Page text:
Thoughts on Reading

This is in direct response to this post by Derek on his blog The Preamble of Thought. (Another newbie blogger. Go look!) Specifically, I really was struck by his comments on reading as escapism, since I view most of my own reading in that light.

I am, and always have been, a voracious reader. Over the past few years, my reading has shifted more and more heavily into the fantasy genre.

Wait! Before you eye roll, hear me out.

The main attractions of this genre for me are that 1) These books are almost always ridiculously long, and they come in series, so I know if I like it I have reading material I will enjoy for a while, and 2) done well, fantasy is completely immersive. You have to suspend all belief and let the story take you somewhere else. It is escapism at its highest.
Of course, reading fiction (non-fiction too, I suppose) can always be escapism, but I find that I don’t prefer to read fiction that is based in the real world or that is striving for realism, and the same goes for TV or movies. When I watch a movie or read a book, I am completely and totally emotionally invested. I am there. I am that character. I am feeling intense, sometimes overwhelming emotion.

Having birthed a child, any time a childbirth scene appears on TV or in a movie (why are they so graphic lately?) I squirm. My husband’s comments on my reaction indicate he thinks I must be remembering physical pain. I am, to some extent, but honestly, that isn’t what I remember or feel when I think of the birth of my son. I can barely remember the physical sensations of that event. What I do feel, even writing this paragraph, is an overwhelming rush of emotion, an intense flood of joy, relief, unbearable protectiveness and melancholy. It isn’t bad feelings, obviously, just overwhelming. I don’t want to feel that way without warning.

I really, really, don’t like Les Miserables. I’ve read both the abridged and unabridged versions, and I never want to think about that story again. Ditto The Good Earth. Or The Red Pony. Why in the world would I ever want to read something that reminds me of exactly what is awful and disheartening and hopeless about the human condition?

However, I can read about some really dark and disheartening and sad and intense things in fantasy. In fantasy, it is always so obvious that these things aren’t connected to you in the real world. As soon as you stop reading, there is no longer any conflict. There is no action you can take that would change any outcome in a fantasy novel, but I am always reminded reading fiction set in this world that there are real people similar to those characters somewhere. They have problems, they are dealing with life, they are making mistakes, they have their own triumphs.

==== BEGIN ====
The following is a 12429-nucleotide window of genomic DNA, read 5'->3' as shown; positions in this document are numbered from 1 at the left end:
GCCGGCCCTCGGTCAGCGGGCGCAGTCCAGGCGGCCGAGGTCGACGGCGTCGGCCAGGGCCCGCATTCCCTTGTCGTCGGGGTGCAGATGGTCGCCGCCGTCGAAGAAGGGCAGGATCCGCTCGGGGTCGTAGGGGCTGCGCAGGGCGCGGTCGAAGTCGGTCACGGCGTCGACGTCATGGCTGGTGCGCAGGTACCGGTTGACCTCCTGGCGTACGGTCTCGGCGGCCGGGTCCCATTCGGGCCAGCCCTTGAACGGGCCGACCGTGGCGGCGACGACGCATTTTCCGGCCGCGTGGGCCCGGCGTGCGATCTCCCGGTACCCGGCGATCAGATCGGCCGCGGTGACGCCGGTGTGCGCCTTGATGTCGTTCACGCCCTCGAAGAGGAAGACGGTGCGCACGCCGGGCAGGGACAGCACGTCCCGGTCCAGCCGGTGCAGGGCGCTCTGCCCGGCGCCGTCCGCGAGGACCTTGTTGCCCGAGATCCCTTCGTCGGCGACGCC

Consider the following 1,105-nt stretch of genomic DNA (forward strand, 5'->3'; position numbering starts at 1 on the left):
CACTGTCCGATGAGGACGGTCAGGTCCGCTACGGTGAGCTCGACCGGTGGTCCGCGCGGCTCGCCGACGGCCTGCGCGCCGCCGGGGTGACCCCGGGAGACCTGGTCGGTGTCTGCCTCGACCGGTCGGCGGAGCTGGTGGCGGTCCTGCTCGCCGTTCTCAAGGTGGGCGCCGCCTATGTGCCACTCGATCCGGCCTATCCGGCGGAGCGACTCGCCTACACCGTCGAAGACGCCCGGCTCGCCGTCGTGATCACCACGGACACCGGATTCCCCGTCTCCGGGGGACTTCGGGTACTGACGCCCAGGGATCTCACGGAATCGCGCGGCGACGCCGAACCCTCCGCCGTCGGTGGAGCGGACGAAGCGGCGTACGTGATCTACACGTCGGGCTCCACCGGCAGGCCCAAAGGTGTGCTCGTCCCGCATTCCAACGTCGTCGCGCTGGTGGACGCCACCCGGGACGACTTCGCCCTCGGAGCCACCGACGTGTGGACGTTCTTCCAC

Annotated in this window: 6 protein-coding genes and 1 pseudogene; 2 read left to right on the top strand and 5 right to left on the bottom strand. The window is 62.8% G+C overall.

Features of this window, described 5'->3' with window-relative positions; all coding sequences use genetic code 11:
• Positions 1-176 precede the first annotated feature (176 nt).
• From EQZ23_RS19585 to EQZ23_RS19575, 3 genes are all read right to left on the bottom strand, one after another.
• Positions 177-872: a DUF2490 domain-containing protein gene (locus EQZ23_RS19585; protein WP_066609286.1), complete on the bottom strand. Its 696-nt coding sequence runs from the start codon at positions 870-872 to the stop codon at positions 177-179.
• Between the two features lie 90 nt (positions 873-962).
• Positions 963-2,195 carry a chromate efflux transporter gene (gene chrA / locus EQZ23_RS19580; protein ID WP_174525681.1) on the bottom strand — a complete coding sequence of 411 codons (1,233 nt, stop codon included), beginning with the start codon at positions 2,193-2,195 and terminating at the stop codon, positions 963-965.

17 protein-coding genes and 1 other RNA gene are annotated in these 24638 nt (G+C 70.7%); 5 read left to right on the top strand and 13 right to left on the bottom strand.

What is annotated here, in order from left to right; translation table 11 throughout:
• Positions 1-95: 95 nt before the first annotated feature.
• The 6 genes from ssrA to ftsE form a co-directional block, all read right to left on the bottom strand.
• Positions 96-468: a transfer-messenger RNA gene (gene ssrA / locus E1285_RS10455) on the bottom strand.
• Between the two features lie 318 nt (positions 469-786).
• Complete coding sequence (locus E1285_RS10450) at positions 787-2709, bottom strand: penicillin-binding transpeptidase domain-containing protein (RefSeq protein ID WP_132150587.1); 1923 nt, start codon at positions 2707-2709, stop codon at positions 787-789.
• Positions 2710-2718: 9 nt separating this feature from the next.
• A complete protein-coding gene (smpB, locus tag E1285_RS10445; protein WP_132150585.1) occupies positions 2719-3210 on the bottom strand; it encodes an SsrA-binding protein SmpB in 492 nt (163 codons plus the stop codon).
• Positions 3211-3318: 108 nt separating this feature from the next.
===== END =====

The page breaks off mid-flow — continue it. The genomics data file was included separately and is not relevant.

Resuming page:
I’m doing all that too, and I don’t want theirs.

Why do you read?


  1. This is an interesting post. I wonder, though, if what you are describing is a sort of emotional distance. The fantasy genre might provide an emotional distance from which to view difficult moral dilemmas without being harmed by harshness of the literature.
    I still think that reading literature merely for escapist purposes is harmful for healthy mental development. While some forms of escapism may lend themselves to healthy retreat, it seems that most forms of escapism create alternative realities which provide a place to avoid, and possibly never face, the difficult realities needed to be faced in life.
    How would you respond to this criticism?

  2. I read anything that I consider gritty realism, but not necessarily violent. So for example I loved Sister Carrie by Theodore Dreiser or Frank Norris' McTeague. I don't read for escapism because I don't want to escape, but do read for knowledge, and craftsmanship of the written word, and to be enlightened. I will read biographies and autobiographies to find common ground, to see what people think we think about them, to see how they perceive themselves. I will read about people I like and people I don't necessarily like just to get some insights. Arhived on my Nook, you will find Pinheads and Patriots, My Horizontal Life,and My Lucky Life in and out of Show Business: A memoir. My nightstand holds books Patti Smith's Just Kids and Loving Frank. Yup, I am "all over the place" but that's how I think.

  3. Derek:
    Good point on the emotional distance- I really think that is a good explanation for why I choose what I read. Without the distance, some of the scenarios and dilemmas are too emotionally intense for me too seek them out as entertainment. I look at it in the same light as some people prefer more intense experiences, like sky diving, that others would never voluntarily seek out.
    I think that your criticism on using escapism involving alternative realities sounds harsh. In your original post, you indicate that the nature of literature is vicarious, but that escapism using literature is harmful to mental wellbeing. Where do you draw the line between a vicarious thrill and escapism?